On Monday night Juan Pablo Galavis, a professional soccer player turned consultant from Venezuela, began his journey in the search for love on the 18th season of ABC’s “The Bachelor.” During a special two night premier audiences got a got a closer look at his life, a sneak peek at the drama filled season and met the 27 ladies competing for the young bachelor’s heart whom all agreed is “sexy!”
And yes, sexy is very much correct, but more sensational is that he is Latino. “The first Latino Bachelor, I like that,” Galavis said.
But now, let’s get down to the nitty-gritty: just how Latino is Juan Pablo?
On twitter many people have stated that he’s actually white:
My response is: Yes, Galavis is white, there is zero doubt about that, but when did Latino become a homogenous race?
I’ve realized that there is a general misunderstanding of the term “Latino” – from both Latinos and Americans – which further promotes intolerance and racism. Being Latino doesn’t mean that we all come in a brown colored package highlighted by brown eyes, and black hair. Latino is an ethnicity built by the mixture of many races that over the years have created today’s Latin America.
If I were to deny that Galavis is Latino then I would be denying that my white grandfather, aunts, uncles, cousins, friends and neighbors who were born in or have families from Latin America are not Latino.
The reason I will be watching this season’s Bachelor (for the first time) and why you should too is because in an indirect way it has begun a very important conversation that will make people reanalyze their own definition of the term “Latino.”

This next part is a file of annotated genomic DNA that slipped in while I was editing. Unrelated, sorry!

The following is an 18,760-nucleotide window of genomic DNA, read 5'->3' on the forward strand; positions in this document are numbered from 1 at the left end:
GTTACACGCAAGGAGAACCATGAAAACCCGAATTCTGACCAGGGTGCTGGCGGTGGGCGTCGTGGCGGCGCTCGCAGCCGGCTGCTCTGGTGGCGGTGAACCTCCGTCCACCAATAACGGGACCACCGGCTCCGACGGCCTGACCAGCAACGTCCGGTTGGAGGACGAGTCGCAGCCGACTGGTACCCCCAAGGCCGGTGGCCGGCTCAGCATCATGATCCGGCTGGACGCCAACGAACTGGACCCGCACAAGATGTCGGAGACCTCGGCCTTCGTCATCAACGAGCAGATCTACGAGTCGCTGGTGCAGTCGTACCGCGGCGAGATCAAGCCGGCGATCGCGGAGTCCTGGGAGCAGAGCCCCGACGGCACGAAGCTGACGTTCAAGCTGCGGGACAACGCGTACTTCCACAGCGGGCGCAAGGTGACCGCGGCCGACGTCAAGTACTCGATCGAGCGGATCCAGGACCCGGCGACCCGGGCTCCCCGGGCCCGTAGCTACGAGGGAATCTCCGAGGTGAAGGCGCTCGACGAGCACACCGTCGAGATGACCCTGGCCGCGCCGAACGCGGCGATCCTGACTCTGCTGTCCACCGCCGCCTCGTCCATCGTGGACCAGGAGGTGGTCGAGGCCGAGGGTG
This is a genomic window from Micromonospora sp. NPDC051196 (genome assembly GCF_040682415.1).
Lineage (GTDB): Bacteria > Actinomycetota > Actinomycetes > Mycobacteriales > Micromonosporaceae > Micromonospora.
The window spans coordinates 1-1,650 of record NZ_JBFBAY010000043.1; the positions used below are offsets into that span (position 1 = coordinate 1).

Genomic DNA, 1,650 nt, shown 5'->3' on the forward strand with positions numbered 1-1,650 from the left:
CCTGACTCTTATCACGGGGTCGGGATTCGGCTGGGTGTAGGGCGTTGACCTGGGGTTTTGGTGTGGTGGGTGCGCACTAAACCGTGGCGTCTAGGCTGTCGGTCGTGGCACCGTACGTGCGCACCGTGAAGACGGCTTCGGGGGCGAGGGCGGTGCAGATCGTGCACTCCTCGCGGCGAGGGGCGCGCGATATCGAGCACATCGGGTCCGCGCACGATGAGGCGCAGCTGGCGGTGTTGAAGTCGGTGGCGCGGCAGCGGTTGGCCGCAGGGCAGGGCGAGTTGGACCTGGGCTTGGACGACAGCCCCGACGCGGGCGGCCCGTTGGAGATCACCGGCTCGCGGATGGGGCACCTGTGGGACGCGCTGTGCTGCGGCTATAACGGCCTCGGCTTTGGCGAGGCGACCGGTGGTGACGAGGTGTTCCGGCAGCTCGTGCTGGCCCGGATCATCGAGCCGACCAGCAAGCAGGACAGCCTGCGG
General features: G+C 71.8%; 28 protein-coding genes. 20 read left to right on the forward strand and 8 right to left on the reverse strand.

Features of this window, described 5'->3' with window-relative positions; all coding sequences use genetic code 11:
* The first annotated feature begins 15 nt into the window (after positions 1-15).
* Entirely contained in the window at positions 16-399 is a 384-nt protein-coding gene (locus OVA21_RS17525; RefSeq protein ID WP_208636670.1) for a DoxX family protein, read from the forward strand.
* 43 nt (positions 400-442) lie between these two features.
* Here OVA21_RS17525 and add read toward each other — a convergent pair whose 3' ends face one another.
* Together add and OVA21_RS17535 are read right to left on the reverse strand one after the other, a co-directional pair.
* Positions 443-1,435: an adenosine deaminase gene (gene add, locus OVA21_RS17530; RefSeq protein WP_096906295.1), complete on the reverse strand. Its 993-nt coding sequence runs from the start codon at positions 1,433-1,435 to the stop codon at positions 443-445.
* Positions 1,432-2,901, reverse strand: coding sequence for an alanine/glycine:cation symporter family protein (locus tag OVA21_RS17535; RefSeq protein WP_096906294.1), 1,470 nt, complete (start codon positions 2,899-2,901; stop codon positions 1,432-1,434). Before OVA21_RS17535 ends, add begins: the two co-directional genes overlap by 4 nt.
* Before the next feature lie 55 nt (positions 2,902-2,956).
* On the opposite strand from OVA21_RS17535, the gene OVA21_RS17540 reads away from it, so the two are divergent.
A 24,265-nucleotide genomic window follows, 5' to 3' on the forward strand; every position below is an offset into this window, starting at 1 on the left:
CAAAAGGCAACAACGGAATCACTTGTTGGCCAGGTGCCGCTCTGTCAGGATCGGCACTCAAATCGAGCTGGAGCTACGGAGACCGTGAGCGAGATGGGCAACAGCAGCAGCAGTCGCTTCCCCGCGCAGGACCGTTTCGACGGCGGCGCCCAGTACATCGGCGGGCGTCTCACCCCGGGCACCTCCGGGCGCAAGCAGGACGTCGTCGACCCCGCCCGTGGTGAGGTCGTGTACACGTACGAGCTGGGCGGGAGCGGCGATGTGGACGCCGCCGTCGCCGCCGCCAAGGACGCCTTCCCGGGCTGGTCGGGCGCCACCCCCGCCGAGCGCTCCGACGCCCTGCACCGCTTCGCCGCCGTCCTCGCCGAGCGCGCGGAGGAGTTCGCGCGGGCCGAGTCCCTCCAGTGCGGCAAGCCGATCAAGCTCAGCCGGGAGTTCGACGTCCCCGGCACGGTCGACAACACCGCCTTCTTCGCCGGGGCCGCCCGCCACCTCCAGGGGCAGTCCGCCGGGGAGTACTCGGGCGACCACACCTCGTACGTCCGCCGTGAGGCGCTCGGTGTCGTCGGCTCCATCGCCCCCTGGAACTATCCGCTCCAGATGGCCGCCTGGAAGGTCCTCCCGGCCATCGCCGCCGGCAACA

On Sunday during “The Countdown to Juan Pablo” part one of the premier, audiences found out who he is.
Galavis was born in Ithaca, N.Y., but when he was two years old he and his family moved back to Venezuela. Although he knows English, just as he begins to speak an undeniable Spanish-language accent marks his speech and immediately gives away the fact that he was raised somewhere in Latin America.
He is a professional soccer player. For college he came back to the states to play for Wesleyan and later played for the Venezuelan First Division and Miami FC until retiring in 2008 in order to be closer to his daughter Camila who was born that year. He is now a sports and entertainment consultant. One of his biggest clients is the Venezuelan Baseball Hall of Fame and Museum for which he collects memorabilia from players to be exhibited in his home country.
During the same episode we also got to meet his big, warm and loving family.
Uncles, cousins, brother, daughter and parents gathered around a table full of Venezuelan food prepared by his mom Nelly while everyone chatted about his upcoming journey. Galavis mentioned that the ladies must like Venezuelan food and his cousins added that whomever he brings home must know how to speak Spanish.
After the big meal, Galavis and his father Saul sat for an emotional one-on-one where he gave his son some heartfelt advice for his time on the show. Afterwards a teary-eyed Galavis hugged his dad and gave him a kiss on the cheek.
So yes, perhaps ABC did choose Juan Pablo because he looks Gringo, but after knowing who he is and where he comes from there is no denying that he is Latino. His family, his accent, his love for Venezuelan food and soccer, and the way he shows affection to his father are just some of the things that validate him as a Latino, not to mention that he might also show some of the ladies some Latin dance moves later on. So please stop with all the hating and start embracing!
Give us your thoughts about what you think and tune in to ABC’s “The Bachelor” every Sunday and Monday at 8 p.m.